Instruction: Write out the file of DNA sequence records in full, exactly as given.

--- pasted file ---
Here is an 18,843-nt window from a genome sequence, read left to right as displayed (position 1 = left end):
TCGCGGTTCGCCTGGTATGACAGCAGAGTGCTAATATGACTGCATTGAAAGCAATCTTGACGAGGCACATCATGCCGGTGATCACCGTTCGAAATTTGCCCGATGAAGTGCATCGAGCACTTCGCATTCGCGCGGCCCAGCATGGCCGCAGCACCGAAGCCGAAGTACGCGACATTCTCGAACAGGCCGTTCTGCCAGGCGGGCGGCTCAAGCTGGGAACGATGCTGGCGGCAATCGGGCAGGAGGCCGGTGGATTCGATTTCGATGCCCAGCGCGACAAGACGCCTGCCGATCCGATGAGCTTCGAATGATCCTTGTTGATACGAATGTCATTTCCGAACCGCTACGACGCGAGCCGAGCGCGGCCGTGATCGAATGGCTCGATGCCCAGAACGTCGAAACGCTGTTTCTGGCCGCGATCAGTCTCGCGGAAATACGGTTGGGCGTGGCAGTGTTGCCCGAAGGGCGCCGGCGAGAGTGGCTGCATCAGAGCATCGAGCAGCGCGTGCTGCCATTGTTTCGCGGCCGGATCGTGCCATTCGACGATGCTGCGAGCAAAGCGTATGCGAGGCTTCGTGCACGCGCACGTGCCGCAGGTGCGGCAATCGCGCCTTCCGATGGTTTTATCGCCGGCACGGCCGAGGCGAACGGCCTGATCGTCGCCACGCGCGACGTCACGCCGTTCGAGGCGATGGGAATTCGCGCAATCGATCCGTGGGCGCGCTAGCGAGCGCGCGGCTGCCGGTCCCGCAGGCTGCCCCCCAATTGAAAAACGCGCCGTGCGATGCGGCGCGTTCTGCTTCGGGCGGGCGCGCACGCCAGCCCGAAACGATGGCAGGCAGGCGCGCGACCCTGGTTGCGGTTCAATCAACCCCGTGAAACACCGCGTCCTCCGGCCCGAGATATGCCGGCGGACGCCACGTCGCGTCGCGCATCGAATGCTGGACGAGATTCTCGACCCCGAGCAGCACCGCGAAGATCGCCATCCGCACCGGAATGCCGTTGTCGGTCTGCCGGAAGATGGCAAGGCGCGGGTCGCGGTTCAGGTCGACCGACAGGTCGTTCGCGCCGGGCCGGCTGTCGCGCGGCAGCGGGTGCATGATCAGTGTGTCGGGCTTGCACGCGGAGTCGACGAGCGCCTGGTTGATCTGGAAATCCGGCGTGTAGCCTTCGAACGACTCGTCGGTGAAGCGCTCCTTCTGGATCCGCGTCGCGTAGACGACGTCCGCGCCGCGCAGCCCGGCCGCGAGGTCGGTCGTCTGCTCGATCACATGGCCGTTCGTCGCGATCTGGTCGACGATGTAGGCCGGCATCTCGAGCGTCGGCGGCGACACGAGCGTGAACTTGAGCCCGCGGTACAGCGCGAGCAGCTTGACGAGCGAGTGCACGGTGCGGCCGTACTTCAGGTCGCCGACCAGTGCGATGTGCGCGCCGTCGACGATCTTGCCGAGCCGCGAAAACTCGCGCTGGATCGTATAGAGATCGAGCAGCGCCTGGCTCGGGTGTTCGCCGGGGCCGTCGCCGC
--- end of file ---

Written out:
Here is an 18,843-nt window from a genome sequence, read left to right as displayed (position 1 = left end):
TCGCGGTTCGCCTGGTATGACAGCAGAGTGCTAATATGACTGCATTGAAAGCAATCTTGACGAGGCACATCATGCCGGTGATCACCGTTCGAAATTTGCCCGATGAAGTGCATCGAGCACTTCGCATTCGCGCGGCCCAGCATGGCCGCAGCACCGAAGCCGAAGTACGCGACATTCTCGAACAGGCCGTTCTGCCAGGCGGGCGGCTCAAGCTGGGAACGATGCTGGCGGCAATCGGGCAGGAGGCCGGTGGATTCGATTTCGATGCCCAGCGCGACAAGACGCCTGCCGATCCGATGAGCTTCGAATGATCCTTGTTGATACGAATGTCATTTCCGAACCGCTACGACGCGAGCCGAGCGCGGCCGTGATCGAATGGCTCGATGCCCAGAACGTCGAAACGCTGTTTCTGGCCGCGATCAGTCTCGCGGAAATACGGTTGGGCGTGGCAGTGTTGCCCGAAGGGCGCCGGCGAGAGTGGCTGCATCAGAGCATCGAGCAGCGCGTGCTGCCATTGTTTCGCGGCCGGATCGTGCCATTCGACGATGCTGCGAGCAAAGCGTATGCGAGGCTTCGTGCACGCGCACGTGCCGCAGGTGCGGCAATCGCGCCTTCCGATGGTTTTATCGCCGGCACGGCCGAGGCGAACGGCCTGATCGTCGCCACGCGCGACGTCACGCCGTTCGAGGCGATGGGAATTCGCGCAATCGATCCGTGGGCGCGCTAGCGAGCGCGCGGCTGCCGGTCCCGCAGGCTGCCCCCCAATTGAAAAACGCGCCGTGCGATGCGGCGCGTTCTGCTTCGGGCGGGCGCGCACGCCAGCCCGAAACGATGGCAGGCAGGCGCGCGACCCTGGTTGCGGTTCAATCAACCCCGTGAAACACCGCGTCCTCCGGCCCGAGATATGCCGGCGGACGCCACGTCGCGTCGCGCATCGAATGCTGGACGAGATTCTCGACCCCGAGCAGCACCGCGAAGATCGCCATCCGCACCGGAATGCCGTTGTCGGTCTGCCGGAAGATGGCAAGGCGCGGGTCGCGGTTCAGGTCGACCGACAGGTCGTTCGCGCCGGGCCGGCTGTCGCGCGGCAGCGGGTGCATGATCAGTGTGTCGGGCTTGCACGCGGAGTCGACGAGCGCCTGGTTGATCTGGAAATCCGGCGTGTAGCCTTCGAACGACTCGTCGGTGAAGCGCTCCTTCTGGATCCGCGTCGCGTAGACGACGTCCGCGCCGCGCAGCCCGGCCGCGAGGTCGGTCGTCTGCTCGATCACATGGCCGTTCGTCGCGATCTGGTCGACGATGTAGGCCGGCATCTCGAGCGTCGGCGGCGACACGAGCGTGAACTTGAGCCCGCGGTACAGCGCGAGCAGCTTGACGAGCGAGTGCACGGTGCGGCCGTACTTCAGGTCGCCGACCAGTGCGATGTGCGCGCCGTCGACGATCTTGCCGAGCCGCGAAAACTCGCGCTGGATCGTATAGAGATCGAGCAGCGCCTGGCTCGGGTGTTCGCCGGGGCCGTCGCCGC